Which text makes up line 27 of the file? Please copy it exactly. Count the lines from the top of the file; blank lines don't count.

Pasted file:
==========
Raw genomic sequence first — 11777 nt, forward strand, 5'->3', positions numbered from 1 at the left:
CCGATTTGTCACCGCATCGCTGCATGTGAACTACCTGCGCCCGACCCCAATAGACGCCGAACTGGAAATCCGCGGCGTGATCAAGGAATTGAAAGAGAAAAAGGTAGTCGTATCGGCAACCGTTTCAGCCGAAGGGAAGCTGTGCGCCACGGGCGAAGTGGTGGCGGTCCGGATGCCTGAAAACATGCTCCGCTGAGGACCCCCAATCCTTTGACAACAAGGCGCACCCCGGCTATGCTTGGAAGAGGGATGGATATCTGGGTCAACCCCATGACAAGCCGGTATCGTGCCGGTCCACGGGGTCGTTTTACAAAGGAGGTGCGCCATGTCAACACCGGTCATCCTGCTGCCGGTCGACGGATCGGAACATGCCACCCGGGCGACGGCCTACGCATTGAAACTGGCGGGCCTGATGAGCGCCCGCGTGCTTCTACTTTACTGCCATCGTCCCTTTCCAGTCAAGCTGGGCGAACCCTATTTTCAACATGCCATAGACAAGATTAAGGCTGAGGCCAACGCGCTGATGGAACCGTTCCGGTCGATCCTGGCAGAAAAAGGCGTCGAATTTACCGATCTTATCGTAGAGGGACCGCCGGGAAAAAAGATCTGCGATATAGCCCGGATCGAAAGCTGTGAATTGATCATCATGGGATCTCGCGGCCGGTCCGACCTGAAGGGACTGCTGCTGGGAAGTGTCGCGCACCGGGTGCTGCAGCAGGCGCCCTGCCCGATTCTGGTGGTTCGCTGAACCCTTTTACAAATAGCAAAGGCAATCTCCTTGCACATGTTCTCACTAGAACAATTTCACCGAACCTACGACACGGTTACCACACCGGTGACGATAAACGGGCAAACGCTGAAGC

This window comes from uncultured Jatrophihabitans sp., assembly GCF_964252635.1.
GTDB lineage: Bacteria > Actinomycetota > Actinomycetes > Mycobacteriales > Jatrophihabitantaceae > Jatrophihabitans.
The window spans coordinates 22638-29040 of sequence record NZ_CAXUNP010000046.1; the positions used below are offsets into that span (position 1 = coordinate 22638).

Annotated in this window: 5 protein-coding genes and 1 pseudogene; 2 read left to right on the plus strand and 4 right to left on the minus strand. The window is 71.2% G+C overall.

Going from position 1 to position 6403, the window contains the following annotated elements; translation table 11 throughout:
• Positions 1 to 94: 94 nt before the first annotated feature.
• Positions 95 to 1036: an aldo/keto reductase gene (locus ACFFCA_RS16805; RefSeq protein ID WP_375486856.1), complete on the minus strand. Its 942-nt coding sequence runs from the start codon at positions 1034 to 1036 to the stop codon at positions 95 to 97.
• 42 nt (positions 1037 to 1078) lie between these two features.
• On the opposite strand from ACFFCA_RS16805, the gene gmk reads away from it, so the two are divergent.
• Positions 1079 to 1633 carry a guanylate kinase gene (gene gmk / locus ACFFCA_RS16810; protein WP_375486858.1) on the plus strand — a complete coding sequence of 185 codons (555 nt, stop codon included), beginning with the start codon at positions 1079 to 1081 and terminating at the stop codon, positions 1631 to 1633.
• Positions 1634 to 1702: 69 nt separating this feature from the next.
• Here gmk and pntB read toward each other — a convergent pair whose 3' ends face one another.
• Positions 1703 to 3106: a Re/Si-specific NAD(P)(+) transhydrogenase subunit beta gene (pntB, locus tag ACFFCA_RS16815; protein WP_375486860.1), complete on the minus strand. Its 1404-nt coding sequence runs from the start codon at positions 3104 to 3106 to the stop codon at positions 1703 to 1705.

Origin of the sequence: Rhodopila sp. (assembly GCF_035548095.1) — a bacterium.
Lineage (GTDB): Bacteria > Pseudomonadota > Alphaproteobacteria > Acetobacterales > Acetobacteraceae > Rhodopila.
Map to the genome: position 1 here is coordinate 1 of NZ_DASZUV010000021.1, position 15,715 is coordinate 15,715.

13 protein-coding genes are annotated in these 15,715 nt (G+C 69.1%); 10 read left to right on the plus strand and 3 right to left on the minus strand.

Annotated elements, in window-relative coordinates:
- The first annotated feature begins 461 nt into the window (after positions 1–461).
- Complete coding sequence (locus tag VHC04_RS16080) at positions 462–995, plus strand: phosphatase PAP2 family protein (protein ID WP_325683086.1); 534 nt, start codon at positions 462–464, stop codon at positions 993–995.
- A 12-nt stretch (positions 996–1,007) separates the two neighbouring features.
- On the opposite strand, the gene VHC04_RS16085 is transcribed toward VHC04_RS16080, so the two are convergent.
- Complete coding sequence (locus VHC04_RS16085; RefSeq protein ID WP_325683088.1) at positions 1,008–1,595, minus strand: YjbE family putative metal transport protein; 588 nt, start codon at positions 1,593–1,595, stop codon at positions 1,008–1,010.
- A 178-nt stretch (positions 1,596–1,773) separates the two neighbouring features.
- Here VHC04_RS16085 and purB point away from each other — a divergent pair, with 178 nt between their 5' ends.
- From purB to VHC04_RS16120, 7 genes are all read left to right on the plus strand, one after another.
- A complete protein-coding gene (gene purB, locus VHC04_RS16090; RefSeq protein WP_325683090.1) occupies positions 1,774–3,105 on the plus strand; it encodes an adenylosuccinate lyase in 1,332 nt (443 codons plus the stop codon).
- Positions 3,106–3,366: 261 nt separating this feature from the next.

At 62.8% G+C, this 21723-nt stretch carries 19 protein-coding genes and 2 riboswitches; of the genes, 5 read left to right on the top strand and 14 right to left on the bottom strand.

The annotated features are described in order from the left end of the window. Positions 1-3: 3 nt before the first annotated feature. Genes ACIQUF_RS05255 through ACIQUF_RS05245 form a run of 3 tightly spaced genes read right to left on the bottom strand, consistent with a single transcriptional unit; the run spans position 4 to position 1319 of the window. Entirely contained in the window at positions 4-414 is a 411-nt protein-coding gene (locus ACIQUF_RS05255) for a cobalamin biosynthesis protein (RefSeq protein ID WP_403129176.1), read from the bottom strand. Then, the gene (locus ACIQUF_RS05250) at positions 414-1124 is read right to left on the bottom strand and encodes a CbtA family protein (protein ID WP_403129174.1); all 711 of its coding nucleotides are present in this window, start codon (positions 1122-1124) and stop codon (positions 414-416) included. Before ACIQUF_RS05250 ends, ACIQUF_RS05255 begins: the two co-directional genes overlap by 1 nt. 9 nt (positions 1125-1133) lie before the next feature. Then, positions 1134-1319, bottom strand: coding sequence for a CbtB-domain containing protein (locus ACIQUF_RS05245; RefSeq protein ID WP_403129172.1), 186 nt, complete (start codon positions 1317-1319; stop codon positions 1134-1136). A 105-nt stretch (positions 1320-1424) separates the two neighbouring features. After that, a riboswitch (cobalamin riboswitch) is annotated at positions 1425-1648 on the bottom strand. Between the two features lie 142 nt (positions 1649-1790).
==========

- Here VHC04_RS16085 and purB point away from each other — a divergent pair, with 178 nt between their 5' ends.